in glorious black & white
From the present day, to the earliest years of the Hollywood studio system, still photographers have always been on-set to "snap" photographs for documenting a film's production. Additionally, photographs were used to capture and glamourize the stars, their costumes, sets and storyline in conjunction with the studio's advertising campaign prior to the film's theatrical release.
In the 1930s movie stills were distributed for various promotional purposes including, press kits, newspaper ads, glamour magazines, glass slides for screen projection advertising, "Coming Soon" theater lobby displays, portraits for stone lithograph movie poster artists to work from ...etc.
Still photographers worked within the production area capturing images in a position relative to the massive sound blimp shrouding the 1930s Mitchell BNC motion picture camera atop its dolly rig. For this reason, most "scene" stills look slightly different in both lighting and viewfinder composition than the Mitchell BNC's camera nitrate film capture. After the director yelled "Cut!" and prior to the next take or set change, the still cameraman would often request the actors to "strike a pose", emphasizing a poignant moment from the scene.
A typical still camera used might have been a large format 8 x 10 or the smaller 4 x 5 format. Due to the design of these cameras, with their small apertures, slow speed film stock and the existing studio motion picture lighting, still photographers mounted their cameras on tripods to capture sharp focused imagery; still photography requires more foot candles of light than motion picture film since motion blur at 24 FPS (frames per second) goes unnoticed when the film is played back on the silver screen.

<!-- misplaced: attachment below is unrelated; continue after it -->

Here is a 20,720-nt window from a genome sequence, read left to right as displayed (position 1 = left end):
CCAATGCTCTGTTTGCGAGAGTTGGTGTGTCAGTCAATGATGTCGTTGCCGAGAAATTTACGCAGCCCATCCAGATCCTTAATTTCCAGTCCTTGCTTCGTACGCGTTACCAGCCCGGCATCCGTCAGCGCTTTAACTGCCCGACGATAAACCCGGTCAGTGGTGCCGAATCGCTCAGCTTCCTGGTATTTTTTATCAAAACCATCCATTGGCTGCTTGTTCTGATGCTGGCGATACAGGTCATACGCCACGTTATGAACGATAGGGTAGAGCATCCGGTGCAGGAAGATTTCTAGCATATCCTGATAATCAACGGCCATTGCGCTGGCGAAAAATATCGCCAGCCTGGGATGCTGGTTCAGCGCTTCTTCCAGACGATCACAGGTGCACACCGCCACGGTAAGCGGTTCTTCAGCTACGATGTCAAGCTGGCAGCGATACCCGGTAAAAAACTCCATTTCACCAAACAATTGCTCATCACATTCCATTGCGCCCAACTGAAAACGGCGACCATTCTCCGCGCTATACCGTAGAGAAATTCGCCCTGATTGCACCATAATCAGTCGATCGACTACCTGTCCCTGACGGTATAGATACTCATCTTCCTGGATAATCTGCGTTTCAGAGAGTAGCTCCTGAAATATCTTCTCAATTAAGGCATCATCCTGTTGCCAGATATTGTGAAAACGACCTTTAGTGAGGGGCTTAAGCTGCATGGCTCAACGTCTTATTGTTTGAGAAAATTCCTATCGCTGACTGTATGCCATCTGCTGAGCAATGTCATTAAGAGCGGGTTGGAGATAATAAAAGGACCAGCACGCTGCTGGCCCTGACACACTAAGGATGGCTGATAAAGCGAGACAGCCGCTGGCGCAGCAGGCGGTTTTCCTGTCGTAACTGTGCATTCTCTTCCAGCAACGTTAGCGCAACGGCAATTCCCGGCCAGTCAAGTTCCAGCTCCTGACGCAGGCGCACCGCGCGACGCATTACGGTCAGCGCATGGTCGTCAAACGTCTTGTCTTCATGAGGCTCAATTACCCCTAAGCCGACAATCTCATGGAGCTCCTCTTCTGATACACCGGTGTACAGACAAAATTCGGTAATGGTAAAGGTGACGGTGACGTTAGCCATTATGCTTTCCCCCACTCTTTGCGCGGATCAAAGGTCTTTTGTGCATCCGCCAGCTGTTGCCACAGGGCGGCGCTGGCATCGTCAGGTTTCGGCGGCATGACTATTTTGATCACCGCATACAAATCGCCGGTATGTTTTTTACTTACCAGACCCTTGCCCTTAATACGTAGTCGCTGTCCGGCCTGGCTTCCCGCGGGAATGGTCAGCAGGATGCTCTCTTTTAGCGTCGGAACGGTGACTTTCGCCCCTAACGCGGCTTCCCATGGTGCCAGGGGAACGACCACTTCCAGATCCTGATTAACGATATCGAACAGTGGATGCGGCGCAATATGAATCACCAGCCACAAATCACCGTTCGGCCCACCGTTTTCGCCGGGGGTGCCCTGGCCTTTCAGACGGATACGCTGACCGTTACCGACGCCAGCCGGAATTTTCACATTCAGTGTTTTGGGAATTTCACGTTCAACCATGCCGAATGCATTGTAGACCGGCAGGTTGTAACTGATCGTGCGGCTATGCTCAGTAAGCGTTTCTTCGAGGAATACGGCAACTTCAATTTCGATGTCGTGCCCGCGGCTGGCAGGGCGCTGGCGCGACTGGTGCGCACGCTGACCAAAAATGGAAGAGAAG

In addition to "scene" stills the photographers, in collaboration with the studio's advertising department, usually had a pre-approved list of composed shots that might have included silly or comical behavior, dark mysterious composition framed with a Dutch angle, or highly glamourized beauty shots. These stills were usually taken in-between set changes on the same sound stage. For the studio's top tiered stars, special photo sittings were arranged procuring Hollywood's most prolific portrait photographers such as George Hurrell and Clarence Bull. The various composed shots would then be issued to the press as advance publicity, often months before a film was due to be released.
Each studio had their own intuitive cataloging system, typically utilizing a film's production number followed by a scene/image number for reference. Over the years, this catalog referencing system changed, so there's no definitive syntax or order to which these are all coded. However, there are enough commonalities within the archived silver gelatin prints to catalog the following images for The Thin Man stills collection.